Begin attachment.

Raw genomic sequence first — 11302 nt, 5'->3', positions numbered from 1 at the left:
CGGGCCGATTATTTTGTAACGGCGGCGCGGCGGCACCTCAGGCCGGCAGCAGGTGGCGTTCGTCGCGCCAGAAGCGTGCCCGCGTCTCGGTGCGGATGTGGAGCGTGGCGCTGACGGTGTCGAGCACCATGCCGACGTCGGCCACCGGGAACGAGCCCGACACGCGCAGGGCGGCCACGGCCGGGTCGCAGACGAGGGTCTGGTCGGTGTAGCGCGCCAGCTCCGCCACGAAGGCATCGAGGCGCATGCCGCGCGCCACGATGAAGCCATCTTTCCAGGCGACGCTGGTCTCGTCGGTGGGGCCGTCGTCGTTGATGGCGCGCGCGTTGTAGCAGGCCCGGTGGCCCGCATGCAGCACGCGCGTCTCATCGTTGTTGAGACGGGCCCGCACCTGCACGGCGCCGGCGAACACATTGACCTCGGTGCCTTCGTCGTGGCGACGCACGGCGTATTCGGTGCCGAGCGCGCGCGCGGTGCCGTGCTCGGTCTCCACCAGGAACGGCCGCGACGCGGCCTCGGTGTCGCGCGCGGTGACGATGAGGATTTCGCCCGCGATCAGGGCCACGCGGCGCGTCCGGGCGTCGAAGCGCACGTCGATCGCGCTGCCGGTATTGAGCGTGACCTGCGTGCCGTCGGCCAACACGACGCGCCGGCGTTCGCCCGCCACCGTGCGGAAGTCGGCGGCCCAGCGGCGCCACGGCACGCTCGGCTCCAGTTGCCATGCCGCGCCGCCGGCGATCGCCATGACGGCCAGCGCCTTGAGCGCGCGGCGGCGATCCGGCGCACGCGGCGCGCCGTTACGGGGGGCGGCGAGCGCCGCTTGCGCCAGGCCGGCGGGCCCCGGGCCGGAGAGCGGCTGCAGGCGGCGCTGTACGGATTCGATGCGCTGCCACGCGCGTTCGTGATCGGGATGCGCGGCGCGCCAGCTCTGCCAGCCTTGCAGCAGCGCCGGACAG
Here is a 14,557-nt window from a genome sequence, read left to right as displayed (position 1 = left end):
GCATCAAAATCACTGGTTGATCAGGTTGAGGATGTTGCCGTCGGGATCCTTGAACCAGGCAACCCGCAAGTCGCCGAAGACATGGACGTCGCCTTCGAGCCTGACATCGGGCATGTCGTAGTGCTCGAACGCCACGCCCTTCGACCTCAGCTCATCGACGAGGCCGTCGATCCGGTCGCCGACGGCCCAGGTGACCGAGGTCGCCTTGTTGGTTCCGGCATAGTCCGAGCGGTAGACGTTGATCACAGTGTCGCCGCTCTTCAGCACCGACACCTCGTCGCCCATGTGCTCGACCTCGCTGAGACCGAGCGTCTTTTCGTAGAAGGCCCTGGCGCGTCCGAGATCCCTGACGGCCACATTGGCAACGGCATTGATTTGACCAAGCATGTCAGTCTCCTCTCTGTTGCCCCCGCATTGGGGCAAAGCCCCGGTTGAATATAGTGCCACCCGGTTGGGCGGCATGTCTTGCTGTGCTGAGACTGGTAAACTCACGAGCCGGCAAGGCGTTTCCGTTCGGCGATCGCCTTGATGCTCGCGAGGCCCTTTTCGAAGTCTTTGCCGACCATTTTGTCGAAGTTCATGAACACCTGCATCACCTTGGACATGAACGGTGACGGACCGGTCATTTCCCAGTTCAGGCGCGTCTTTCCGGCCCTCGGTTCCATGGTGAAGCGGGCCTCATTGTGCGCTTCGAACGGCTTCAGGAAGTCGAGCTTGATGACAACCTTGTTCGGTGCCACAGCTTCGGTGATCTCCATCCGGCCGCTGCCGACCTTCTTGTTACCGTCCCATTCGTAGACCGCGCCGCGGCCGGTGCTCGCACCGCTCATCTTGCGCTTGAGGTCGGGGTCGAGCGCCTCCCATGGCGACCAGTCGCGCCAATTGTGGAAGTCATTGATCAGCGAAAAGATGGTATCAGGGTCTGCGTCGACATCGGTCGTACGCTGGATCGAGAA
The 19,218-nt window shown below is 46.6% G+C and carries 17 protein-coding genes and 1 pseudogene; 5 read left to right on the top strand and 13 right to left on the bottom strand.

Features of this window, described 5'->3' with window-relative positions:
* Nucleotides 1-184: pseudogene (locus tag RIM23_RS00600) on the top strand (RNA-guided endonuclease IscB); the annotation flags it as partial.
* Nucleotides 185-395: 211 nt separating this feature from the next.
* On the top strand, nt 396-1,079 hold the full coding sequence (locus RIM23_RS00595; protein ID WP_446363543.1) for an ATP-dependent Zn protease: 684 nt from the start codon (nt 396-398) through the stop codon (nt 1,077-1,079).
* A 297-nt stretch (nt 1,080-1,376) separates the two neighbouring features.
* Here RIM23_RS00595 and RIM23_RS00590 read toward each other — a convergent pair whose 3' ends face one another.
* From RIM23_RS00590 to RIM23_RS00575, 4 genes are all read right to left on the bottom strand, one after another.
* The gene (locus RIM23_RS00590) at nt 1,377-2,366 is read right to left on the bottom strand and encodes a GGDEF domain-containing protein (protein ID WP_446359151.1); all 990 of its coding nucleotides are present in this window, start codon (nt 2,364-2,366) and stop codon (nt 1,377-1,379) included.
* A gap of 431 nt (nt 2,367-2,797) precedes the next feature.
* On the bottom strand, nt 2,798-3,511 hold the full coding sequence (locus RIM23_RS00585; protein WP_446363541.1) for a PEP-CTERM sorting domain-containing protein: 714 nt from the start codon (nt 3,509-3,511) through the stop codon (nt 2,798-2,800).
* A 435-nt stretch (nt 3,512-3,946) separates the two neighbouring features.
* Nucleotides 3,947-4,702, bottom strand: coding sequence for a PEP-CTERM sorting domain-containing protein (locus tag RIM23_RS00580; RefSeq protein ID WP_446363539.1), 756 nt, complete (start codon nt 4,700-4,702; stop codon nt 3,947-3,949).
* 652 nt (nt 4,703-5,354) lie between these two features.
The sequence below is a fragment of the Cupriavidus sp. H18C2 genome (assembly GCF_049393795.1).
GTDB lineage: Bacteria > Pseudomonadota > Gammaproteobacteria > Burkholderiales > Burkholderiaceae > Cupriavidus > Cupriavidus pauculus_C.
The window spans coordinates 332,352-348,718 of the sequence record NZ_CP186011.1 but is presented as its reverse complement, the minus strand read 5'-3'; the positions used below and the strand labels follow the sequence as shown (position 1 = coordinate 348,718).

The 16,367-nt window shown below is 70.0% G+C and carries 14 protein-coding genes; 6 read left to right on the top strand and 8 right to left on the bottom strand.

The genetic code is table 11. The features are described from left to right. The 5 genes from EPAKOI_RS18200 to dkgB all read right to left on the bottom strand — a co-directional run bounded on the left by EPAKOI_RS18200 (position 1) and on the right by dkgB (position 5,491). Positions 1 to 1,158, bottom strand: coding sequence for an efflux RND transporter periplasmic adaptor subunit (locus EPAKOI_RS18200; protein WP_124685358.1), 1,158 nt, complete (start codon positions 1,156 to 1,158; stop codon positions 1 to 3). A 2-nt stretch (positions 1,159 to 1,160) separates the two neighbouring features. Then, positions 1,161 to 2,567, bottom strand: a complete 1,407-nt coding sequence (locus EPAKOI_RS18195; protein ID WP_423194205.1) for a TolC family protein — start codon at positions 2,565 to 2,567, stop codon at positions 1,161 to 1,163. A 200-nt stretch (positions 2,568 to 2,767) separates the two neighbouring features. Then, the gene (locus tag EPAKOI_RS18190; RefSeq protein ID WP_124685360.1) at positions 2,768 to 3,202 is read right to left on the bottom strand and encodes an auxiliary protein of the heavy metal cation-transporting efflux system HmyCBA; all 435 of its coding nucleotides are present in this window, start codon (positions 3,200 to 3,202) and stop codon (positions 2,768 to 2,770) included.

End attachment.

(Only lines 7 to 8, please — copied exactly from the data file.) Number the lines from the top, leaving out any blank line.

* Nucleotides 1-184: pseudogene (locus tag RIM23_RS00600) on the top strand (RNA-guided endonuclease IscB); the annotation flags it as partial.
* Nucleotides 185-395: 211 nt separating this feature from the next.